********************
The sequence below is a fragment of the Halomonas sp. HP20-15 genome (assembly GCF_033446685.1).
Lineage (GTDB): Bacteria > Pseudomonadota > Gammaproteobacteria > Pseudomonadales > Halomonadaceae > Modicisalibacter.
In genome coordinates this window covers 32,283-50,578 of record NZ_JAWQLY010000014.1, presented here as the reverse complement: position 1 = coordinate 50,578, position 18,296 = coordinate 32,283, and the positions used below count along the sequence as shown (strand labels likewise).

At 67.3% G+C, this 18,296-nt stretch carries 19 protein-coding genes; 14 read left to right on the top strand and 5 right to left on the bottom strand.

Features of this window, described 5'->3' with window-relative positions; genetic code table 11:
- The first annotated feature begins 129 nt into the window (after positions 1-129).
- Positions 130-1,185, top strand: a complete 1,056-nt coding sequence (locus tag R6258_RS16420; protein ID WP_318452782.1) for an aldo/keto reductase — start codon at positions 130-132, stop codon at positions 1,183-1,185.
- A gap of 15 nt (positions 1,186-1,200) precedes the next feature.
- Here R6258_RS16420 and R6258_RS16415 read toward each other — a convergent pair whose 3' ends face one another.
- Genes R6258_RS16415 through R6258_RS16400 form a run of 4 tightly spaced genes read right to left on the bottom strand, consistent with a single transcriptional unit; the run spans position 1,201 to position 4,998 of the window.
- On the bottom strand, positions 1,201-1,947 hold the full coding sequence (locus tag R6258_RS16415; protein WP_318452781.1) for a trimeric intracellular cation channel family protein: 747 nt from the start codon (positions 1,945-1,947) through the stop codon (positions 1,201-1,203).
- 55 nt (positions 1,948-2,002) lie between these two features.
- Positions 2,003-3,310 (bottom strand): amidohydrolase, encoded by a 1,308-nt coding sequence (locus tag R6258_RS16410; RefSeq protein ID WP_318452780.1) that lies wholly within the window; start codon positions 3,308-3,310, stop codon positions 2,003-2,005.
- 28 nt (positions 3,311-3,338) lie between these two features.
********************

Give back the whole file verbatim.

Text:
The sequence below is a fragment of the Halomonas sp. HP20-15 genome (assembly GCF_033446685.1).
Lineage (GTDB): Bacteria > Pseudomonadota > Gammaproteobacteria > Pseudomonadales > Halomonadaceae > Modicisalibacter.
In genome coordinates this window covers 32,283-50,578 of record NZ_JAWQLY010000014.1, presented here as the reverse complement: position 1 = coordinate 50,578, position 18,296 = coordinate 32,283, and the positions used below count along the sequence as shown (strand labels likewise).

At 67.3% G+C, this 18,296-nt stretch carries 19 protein-coding genes; 14 read left to right on the top strand and 5 right to left on the bottom strand.

Features of this window, described 5'->3' with window-relative positions; genetic code table 11:
- The first annotated feature begins 129 nt into the window (after positions 1-129).
- Positions 130-1,185, top strand: a complete 1,056-nt coding sequence (locus tag R6258_RS16420; protein ID WP_318452782.1) for an aldo/keto reductase — start codon at positions 130-132, stop codon at positions 1,183-1,185.
- A gap of 15 nt (positions 1,186-1,200) precedes the next feature.
- Here R6258_RS16420 and R6258_RS16415 read toward each other — a convergent pair whose 3' ends face one another.
- Genes R6258_RS16415 through R6258_RS16400 form a run of 4 tightly spaced genes read right to left on the bottom strand, consistent with a single transcriptional unit; the run spans position 1,201 to position 4,998 of the window.
- On the bottom strand, positions 1,201-1,947 hold the full coding sequence (locus tag R6258_RS16415; protein WP_318452781.1) for a trimeric intracellular cation channel family protein: 747 nt from the start codon (positions 1,945-1,947) through the stop codon (positions 1,201-1,203).
- 55 nt (positions 1,948-2,002) lie between these two features.
- Positions 2,003-3,310 (bottom strand): amidohydrolase, encoded by a 1,308-nt coding sequence (locus tag R6258_RS16410; RefSeq protein ID WP_318452780.1) that lies wholly within the window; start codon positions 3,308-3,310, stop codon positions 2,003-2,005.
- 28 nt (positions 3,311-3,338) lie between these two features.